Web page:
STEM, Wallops Moon Launch the Big Talk at AeroSpace Day
More than 300 aerospace firms, universities and operational commercial spaceports reside in Virginia. Translated into monetary value, that’s a $7.6 billion industry. So why invest so much money, jobs and resources?
The answer was conveyed at the eighth annual AeroSpace Day at the Virginia General Assembly in Richmond, Va.
Rooms throughout the assembly building filled with NASA senior leaders, aerospace industry and academia who met with senators and delegates to share with the Commonwealth the importance of the aerospace industry and what it offers to our future.
"We are making incredible things happen," said Lesa Roe, Director of NASA's Langley Research Center, to a room full of policy makers at a Hampton Roads caucus. "Our two NASA facilities in Virginia alone generate $1.2 billion and almost 11,000 jobs. The majority of that impact is right here in Hampton Roads."
At the same caucus, Bill Wrobel, Director of NASA Wallops Flight Facility, announced the Lunar Atmosphere and Dust Environment Explorer (LADEE) mission, which will be the first Moon mission to launch from Virginia. Scheduled to launch in August of this year, LADEE is a robotic mission that will gather information about the lunar atmosphere, conditions near the surface and environmental influences on lunar dust.
Wrobel and Roe, along with other NASA leaders, exchanged information about NASA with policy makers for two days - and received some welcomed feedback.
"We’d like to see more jobs created," said Sen. Stephen Martin. "We understand the benefits of these public, private partnerships that can really help out."
Delegate Gordon Helsel voiced his desire to help NASA in any way that he could. Some of his confidence stems from his interactions with those at NASA — even if it’s just a phone call.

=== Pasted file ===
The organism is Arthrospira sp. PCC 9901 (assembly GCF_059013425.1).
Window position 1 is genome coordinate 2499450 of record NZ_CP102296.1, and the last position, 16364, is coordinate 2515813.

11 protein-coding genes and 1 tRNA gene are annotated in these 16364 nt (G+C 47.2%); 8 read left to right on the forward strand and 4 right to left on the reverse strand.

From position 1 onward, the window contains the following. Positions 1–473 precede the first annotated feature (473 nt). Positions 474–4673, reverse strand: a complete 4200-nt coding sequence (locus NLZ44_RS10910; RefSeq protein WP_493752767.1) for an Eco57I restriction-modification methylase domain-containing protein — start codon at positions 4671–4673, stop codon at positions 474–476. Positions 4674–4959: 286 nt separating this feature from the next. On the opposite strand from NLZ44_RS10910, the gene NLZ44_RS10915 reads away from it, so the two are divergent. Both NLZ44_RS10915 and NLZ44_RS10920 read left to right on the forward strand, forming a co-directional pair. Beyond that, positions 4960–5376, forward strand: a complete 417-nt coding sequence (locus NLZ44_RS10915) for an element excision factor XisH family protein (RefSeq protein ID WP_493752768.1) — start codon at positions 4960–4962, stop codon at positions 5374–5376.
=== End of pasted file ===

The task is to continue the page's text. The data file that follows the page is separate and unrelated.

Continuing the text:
"What you say and how you say it is meaningful to people," Helsel said to Roe. "I believe I could pick the phone up and you would take the time to chat with me about anything, really. You just don’t find that."
Conversations like these went on, and one topic seemed to reoccur: growing and inspiring the next science, technology, engineering and math (STEM) generation.
In fact, alongside Roe and Wrobel was a STEM success story: Aditi Joshi, former Virginia Aerospace Science and Technology Scholar (VASTS). She was able to share her experience at the VASTS academy, a partnership between NASA Langley and the Virginia Space Grant Consortium, where she and a team spent a week planning a mission to Mars.
"My time at the VASTS was really eye opening to the aerospace fields because it’s something I don’t get in my high school and I got a really good hands-on learning experience," Joshi said. "It’s introduced me to aerospace engineering as a career and it’s something I want to further continue and hopefully work for NASA one day."
To Sen. Ralph Northam, the most important thing NASA has done is invest in education and children.
"There’s no question that our children are our future," he said. "And in order to move the mission of NASA forward, we need to get our children involved."
Policy makers were left at the assembly building with a resonating awareness of how vital NASA and the aerospace industry are to the economic well-being and future of the Commonwealth.
"When you’re here, you’re conveying information to us that is vital to us in order to make good decisions," said Delegate Joe May, smiling.
By: Sasha Congiu
The Researcher News
NASA Langley Research Center
Editor & Curator: Denise Lineberry
Executive Editor & Responsible NASA Official: Rob Wyman